The Liverpool Philharmonic is, to borrow a phrase from Alan Bennett, a ‘knocker through’
On the first floor, in a tall, pillared room with grand windows looking out over the city, the architect has replaced two separate L-shaped bars with a central one, wrapped around the columns. The solid oak construction is faced with walnut panelling and topped with a Corian surface. Above, a halo of light is cast from a bespoke chandelier created from a band of bright red RHS steel and empty, clear drinks bottles. It’s a moment of levity in a grand and serious space.
Inside the auditorium - a beautiful space - there is a new stage with a scalloped walnut frontage and maple boards. The mechanism for changing the set up has been automated, so the orchestra podiums can retract to free up space. The lighting has been upgraded to LED strips in the folds that line the roof, and the heating and cooling systems have been refined and made more effective.
The Liverpool Philharmonic is, to borrow a phrase from Alan Bennett, a ‘knocker through’. The organisation had purchased the building to the rear of the hall and for years it served as a slightly awkward and inadequate rehearsal, administrative and performance space. The second phase of this project was to make this space work with the philharmonic’s ambitions.
Caruso St John demolished much of the existing building and retained the structural steel frame. Now, at the back of the stage are suites of new, acoustically isolated rehearsal rooms, a green room, dressing rooms, a large first-floor office with a roof garden, and a new bar and venue.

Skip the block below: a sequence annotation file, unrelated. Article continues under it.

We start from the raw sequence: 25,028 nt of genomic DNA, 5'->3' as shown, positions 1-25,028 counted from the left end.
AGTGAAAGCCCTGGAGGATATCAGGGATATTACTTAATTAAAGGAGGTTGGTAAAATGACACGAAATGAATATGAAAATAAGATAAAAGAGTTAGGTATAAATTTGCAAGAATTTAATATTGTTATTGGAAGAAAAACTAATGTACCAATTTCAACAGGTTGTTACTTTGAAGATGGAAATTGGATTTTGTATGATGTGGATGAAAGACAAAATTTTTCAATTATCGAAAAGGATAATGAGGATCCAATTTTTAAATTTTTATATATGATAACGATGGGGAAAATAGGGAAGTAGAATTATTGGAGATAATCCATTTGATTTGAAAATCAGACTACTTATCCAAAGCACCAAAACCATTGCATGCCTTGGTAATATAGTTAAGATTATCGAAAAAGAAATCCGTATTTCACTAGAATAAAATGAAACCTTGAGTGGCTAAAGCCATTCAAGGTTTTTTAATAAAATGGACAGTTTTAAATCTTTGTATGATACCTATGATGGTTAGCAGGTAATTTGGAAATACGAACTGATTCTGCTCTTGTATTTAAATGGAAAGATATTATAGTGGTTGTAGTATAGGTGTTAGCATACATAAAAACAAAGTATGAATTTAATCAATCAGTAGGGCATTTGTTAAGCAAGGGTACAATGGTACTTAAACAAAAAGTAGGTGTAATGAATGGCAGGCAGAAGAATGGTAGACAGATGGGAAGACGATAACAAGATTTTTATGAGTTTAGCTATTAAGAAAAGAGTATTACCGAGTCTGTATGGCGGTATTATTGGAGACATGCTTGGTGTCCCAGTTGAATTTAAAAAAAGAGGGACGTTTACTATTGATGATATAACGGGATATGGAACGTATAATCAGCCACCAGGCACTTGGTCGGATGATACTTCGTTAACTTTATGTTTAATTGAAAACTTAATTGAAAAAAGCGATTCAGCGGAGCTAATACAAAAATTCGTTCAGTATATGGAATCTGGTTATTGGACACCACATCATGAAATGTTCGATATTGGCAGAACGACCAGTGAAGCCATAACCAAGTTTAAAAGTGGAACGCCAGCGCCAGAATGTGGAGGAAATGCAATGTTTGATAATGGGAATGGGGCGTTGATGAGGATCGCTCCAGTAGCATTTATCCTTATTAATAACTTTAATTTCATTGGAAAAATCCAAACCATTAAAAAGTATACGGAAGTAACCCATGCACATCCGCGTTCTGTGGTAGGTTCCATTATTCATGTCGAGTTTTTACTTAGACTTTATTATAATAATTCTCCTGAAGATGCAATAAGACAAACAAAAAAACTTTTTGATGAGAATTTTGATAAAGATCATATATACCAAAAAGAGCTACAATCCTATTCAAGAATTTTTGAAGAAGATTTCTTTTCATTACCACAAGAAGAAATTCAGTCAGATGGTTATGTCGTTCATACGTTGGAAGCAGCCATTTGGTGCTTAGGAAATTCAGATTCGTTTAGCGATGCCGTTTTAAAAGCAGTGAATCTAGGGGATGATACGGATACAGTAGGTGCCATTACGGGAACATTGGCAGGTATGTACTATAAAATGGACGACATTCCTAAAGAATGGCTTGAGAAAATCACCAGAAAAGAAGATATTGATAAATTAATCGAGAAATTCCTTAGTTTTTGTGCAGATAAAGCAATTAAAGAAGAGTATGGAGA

The footprint of the building is the same as the one it replaced and the massing is nearly identical too. As a result, the plan is tight - the extension works hard to make sense of changes in levels. It’s a tougher, more utilitarian set of spaces than Rowse’s, but, then, this is where the hard work of the philharmonic will be done.
From the exterior, clad in two tones of Eternit panels (the bottom row scalloped, making the whole facade look like it is draped in a stage curtain), the extension is a bit more playful than you might expect. A reflective canopy with lights embedded in the soffit is a visual nod to the main hall entrance, and there is a sense that the Music Room will be a more experimental venue than its neighbour. ‘It’s the younger face of the institution,’ says Cook. ‘You have to do something a little different at the back.’
Caruso St John has made decisive moves to celebrate Rowse’s building, and given it the opportunity to prosper. The ‘surgical interventions’ it has made are not cosmetic, but vital, and will prolong the life of this much-loved building for years to come.
Liverpool Philharmonic Hall revamp by Caruso St John
Client Royal Liverpool Philharmonic
Start on site June 2014
Completion October 2015
Form of contract NEC3
Location Liverpool, UK
Construction cost £8.5 million
Architect Caruso St John
Structural engineer Price & Myers
Theatre consultant Charcoalblue
Services consultant Max Fordham
Cost consultant Simon Fenton Partnership
Project manager Deloitte
Access David Bonnett Associates
Acoustic consultant Threshold Acoustics
CDM coordinator Innov8 Safety Solutions
Approved building inspector HCD Building Control
BREEAM consultant Price & Myers
Main contractor Gilbert-Ash
CAD software used: Microstation